Michelle Munyikwa //  One of the first pieces I ever wrote about the practice of medicine was about vulnerability. At the time, I was concerned with how understanding vulnerability as intrinsic to care might help us communicate more effectively with patients. We might imagine how, if physicians found it easier to embody vulnerability, they could to come into relation with their patients in a way that honored the potential for mutual acknowledgment and recognition. The capacity to acknowledge, rather than disavow, their imperfection is important for physicians developing the capacity to admit culpability, or to utter those banished words: I don’t know. An adequate exploration of shame, guilt, and vulnerability is vital to being a doctor. It enables us to meet our patients where they are, and it allows for us to think about the consequences of our actions more fully, with open eyes.

Today, I want to talk about how understanding vulnerability, guilt, and shame is vital to enabling the physician to act as an advocate. I believe that one of the primary hurdles that doctors must overcome in the journey to effective advocacy is a tendency to strive for perfection and invulnerability. Thinking through relationships to shame, guilt, culpability, and complicity allows us to consider ourselves more fully as flawed political actors, enabling us to act as advocates for a different world for our patients and ourselves alike.

In recent months, there has been a renewed recognition of interpersonal and structural racism in the United States sparked by the disproportionate impact of COVID-19 in Black and Brown communities and state-sanctioned violence against Black and Brown people. I cannot do justice to the scope of this ongoing revolution, which has been fueled by the courage of activists around the country, particularly those who have been working in the background between each spectacular crisis.

During this time of more intense reflection about racism, inequality, and complicity in America, I’ve had many conversations with friends in medicine who express an uncertainty about what to do. They don’t know the right answers for this moment. They dwell, uneasily, in the uncertainty.

For many, this uncertainty is profoundly awkward. Coupled with the tenuousness that is inherent in living through a life-transforming epidemic, it unsettles a sense of permanence. In addition, medical culture encourages perfectionism and the performance of confidence. To not have the answers is unsettling for those inculcated into a culture which punishes uncertainty. Finally, after years of focus on medicine to the exclusion of everything else, often including sleep, eating, and basic self-care, people in medicine often feel ill-equipped to address non-clinical aspects of care and advocacy for our patients.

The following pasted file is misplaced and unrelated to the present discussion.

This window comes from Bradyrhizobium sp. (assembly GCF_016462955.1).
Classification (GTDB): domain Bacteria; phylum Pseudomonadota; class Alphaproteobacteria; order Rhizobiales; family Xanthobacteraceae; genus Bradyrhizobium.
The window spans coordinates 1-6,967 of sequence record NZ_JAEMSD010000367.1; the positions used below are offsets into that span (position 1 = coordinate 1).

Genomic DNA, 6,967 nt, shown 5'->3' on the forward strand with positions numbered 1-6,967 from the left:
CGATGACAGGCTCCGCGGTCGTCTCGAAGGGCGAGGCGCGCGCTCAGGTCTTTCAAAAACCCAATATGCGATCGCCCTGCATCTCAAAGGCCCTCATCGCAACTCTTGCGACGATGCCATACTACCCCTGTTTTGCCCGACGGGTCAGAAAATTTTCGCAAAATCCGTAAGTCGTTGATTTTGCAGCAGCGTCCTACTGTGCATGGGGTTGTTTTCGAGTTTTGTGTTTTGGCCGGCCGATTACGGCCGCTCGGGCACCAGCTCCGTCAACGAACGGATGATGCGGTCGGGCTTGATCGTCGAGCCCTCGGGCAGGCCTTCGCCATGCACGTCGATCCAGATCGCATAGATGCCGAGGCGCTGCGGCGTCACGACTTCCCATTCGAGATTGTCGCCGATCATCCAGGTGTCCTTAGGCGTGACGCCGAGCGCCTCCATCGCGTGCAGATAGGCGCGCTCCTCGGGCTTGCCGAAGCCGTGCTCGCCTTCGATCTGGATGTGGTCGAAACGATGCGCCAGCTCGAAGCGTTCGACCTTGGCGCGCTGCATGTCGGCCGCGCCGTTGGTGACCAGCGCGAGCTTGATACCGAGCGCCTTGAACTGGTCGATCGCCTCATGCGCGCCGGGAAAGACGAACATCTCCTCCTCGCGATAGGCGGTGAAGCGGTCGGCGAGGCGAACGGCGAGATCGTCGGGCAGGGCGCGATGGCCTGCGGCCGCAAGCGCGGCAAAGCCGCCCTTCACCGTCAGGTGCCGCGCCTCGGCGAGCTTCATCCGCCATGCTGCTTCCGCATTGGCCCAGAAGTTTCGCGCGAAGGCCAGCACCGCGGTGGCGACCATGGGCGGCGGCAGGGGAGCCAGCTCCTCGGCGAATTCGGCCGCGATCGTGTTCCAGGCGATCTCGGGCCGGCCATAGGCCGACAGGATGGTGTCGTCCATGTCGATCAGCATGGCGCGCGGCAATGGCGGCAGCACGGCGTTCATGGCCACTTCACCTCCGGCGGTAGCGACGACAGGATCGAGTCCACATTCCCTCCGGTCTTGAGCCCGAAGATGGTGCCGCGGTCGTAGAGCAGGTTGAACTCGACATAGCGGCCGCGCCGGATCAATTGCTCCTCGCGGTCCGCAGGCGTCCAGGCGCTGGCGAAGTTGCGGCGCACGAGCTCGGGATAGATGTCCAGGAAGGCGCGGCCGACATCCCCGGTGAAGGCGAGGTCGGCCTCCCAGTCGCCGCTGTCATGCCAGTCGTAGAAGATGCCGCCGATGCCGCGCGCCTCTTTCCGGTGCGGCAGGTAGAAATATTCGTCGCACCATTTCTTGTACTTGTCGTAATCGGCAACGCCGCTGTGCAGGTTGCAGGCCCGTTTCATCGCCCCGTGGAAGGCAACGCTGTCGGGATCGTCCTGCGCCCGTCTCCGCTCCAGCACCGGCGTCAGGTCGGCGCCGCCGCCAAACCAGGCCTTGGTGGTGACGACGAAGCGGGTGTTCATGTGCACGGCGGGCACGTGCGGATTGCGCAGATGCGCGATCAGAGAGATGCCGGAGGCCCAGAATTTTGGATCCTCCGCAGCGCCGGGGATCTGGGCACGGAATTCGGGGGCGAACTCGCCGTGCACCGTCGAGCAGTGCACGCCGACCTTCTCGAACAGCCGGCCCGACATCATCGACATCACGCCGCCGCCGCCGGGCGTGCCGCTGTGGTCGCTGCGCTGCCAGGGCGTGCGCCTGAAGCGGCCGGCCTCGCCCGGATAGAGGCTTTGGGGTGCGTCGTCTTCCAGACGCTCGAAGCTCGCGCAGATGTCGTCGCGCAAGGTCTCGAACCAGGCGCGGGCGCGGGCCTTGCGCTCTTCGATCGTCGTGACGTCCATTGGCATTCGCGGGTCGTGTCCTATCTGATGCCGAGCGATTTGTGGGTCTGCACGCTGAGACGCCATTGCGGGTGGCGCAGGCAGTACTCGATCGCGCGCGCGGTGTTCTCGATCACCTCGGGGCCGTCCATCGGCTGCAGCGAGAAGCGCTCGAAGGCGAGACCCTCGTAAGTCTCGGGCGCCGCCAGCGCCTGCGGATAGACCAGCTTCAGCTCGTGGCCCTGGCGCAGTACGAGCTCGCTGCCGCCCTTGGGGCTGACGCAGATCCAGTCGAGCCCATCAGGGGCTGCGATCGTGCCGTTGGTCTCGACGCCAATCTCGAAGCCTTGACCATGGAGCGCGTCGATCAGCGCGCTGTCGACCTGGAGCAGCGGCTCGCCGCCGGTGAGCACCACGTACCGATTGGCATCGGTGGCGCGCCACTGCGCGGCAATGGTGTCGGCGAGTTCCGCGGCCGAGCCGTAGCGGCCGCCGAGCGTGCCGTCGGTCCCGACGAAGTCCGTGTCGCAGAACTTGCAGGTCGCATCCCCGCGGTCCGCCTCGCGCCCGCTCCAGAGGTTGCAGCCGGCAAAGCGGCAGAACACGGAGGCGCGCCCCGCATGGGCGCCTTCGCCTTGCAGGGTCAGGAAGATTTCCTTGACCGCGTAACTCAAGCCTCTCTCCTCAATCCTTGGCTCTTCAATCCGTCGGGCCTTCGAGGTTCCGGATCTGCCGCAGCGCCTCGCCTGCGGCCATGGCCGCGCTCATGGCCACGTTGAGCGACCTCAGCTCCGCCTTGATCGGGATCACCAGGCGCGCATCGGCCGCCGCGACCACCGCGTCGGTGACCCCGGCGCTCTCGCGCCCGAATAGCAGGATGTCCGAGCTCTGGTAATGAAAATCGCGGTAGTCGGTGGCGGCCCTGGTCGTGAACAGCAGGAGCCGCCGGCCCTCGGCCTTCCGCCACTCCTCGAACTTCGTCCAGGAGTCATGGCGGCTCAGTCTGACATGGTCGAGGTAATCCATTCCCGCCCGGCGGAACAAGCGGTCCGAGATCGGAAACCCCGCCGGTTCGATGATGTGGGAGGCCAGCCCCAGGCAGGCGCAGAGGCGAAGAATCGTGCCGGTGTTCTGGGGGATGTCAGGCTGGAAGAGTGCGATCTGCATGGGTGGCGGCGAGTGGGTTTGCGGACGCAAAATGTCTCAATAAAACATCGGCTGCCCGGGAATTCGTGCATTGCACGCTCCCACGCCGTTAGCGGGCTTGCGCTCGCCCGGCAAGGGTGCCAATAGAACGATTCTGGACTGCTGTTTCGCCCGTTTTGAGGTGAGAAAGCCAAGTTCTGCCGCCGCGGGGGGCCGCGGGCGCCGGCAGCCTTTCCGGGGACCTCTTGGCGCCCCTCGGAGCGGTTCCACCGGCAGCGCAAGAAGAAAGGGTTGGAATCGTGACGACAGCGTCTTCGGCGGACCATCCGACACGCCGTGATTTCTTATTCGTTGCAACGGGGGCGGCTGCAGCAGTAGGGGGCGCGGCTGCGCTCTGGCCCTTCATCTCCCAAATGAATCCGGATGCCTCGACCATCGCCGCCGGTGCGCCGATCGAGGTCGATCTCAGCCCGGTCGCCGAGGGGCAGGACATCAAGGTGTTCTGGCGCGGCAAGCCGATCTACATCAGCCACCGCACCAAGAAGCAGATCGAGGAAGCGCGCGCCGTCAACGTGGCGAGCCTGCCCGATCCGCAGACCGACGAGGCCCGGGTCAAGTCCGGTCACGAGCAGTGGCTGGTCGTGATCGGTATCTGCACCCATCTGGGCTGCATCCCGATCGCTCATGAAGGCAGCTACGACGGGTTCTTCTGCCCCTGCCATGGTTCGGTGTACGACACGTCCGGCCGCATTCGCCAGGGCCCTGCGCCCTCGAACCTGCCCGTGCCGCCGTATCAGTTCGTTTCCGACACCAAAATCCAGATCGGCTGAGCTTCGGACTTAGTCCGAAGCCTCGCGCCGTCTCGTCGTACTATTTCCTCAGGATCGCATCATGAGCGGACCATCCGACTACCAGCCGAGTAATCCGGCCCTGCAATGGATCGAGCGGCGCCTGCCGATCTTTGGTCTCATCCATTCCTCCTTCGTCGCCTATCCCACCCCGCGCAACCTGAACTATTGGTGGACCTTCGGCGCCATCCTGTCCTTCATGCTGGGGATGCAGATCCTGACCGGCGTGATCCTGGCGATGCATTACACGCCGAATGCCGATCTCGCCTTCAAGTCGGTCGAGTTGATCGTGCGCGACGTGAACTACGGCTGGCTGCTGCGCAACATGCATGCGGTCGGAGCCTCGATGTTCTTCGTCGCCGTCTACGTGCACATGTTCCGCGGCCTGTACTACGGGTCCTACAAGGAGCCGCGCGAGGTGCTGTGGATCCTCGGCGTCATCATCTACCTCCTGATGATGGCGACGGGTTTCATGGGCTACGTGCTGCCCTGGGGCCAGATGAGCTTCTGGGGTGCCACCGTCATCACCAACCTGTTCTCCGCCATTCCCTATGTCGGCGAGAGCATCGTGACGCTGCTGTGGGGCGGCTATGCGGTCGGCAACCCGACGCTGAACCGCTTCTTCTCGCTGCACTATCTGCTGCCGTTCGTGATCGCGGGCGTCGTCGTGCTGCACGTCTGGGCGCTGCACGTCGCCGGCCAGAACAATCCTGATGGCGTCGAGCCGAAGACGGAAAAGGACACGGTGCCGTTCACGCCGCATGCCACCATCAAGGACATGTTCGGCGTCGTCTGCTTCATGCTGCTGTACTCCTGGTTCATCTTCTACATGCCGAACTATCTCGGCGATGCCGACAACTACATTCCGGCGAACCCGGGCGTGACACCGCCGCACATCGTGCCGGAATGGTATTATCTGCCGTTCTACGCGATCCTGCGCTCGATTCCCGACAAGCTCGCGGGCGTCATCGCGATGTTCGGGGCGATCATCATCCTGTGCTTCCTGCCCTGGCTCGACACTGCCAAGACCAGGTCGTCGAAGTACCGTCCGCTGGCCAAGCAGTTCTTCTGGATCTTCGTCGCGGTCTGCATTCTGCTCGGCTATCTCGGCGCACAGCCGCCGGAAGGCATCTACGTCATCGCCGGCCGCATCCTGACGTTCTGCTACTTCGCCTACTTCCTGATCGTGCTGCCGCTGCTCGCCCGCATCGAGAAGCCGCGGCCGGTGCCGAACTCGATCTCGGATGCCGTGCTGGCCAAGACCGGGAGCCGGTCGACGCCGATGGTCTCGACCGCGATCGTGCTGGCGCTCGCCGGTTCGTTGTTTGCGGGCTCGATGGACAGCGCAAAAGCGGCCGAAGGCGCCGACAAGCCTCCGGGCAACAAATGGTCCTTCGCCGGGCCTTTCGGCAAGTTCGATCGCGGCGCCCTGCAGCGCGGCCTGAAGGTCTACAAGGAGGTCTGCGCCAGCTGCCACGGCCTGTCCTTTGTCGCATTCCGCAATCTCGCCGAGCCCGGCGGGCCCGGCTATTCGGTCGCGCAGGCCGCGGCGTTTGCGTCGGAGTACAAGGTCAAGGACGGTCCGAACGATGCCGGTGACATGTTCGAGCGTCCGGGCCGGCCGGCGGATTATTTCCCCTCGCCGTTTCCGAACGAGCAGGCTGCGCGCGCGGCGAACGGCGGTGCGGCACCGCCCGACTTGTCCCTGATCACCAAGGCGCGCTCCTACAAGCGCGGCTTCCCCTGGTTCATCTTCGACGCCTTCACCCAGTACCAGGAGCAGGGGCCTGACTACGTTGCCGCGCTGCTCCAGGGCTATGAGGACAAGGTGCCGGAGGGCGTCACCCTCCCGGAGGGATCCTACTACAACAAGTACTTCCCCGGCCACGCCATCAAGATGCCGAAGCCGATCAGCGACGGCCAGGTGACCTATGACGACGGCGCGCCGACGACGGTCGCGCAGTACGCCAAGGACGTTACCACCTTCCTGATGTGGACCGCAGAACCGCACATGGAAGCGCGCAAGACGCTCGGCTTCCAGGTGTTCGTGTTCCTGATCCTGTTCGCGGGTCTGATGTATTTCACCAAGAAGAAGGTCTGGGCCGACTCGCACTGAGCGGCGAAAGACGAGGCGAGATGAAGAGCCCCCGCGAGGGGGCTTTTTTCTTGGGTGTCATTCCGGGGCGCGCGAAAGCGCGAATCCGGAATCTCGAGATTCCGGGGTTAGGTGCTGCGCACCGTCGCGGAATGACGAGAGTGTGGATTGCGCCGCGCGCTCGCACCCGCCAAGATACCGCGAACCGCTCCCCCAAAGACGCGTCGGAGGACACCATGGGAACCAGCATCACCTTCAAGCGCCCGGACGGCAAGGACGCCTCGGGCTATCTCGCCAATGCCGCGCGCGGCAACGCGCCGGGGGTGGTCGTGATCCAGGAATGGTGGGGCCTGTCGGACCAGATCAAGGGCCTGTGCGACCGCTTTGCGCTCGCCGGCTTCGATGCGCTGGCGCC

So, what is a doctor to do? Of course, they can – and should – read, watch, and listen. There have been many reading lists specifically geared towards physicians with recommendations that address racism and discrimination in medicine, the colonial character of medicine, and medicine’s participation in coercive structures of sexual violence and gender construction, to name a few. Physicians must, of course, do the work of educating themselves about the systems that they participate in. If we are among the many stewards of the health of our communities, it’s imperative that we educate ourselves about all the issues that face our patients.

That said, cognitive transformation alone is not enough to change the world we live in. If it were simply a case of knowing better, our society would look much different than it does. If all we needed was an encyclopedic knowledge of the disparities associated with the social determinants of health, or the fundamental understanding that the racialized and gendered distribution of resources is at the core of most of the suffering we see, then we would have “solved” our problems years ago. Injustice is at once structural and individual, and it is fueled, in part, by our investments in our lives as they are currently structured. Changing our world requires us all to engage in personal ethical transformation, and understanding how to do this work is much trickier and complex to understand. Calls for introspection can easily slip into solipsism, and we must be very careful about how we turn inward. Questions we might ask ourselves include: How do I do the work of inner transformation necessary to make myself a more effective agent of social change, especially in small, less spectacular ways? How do I show up more effectively in the spaces I am in? How do I develop my courage? How do I resist the pull of the quick fix?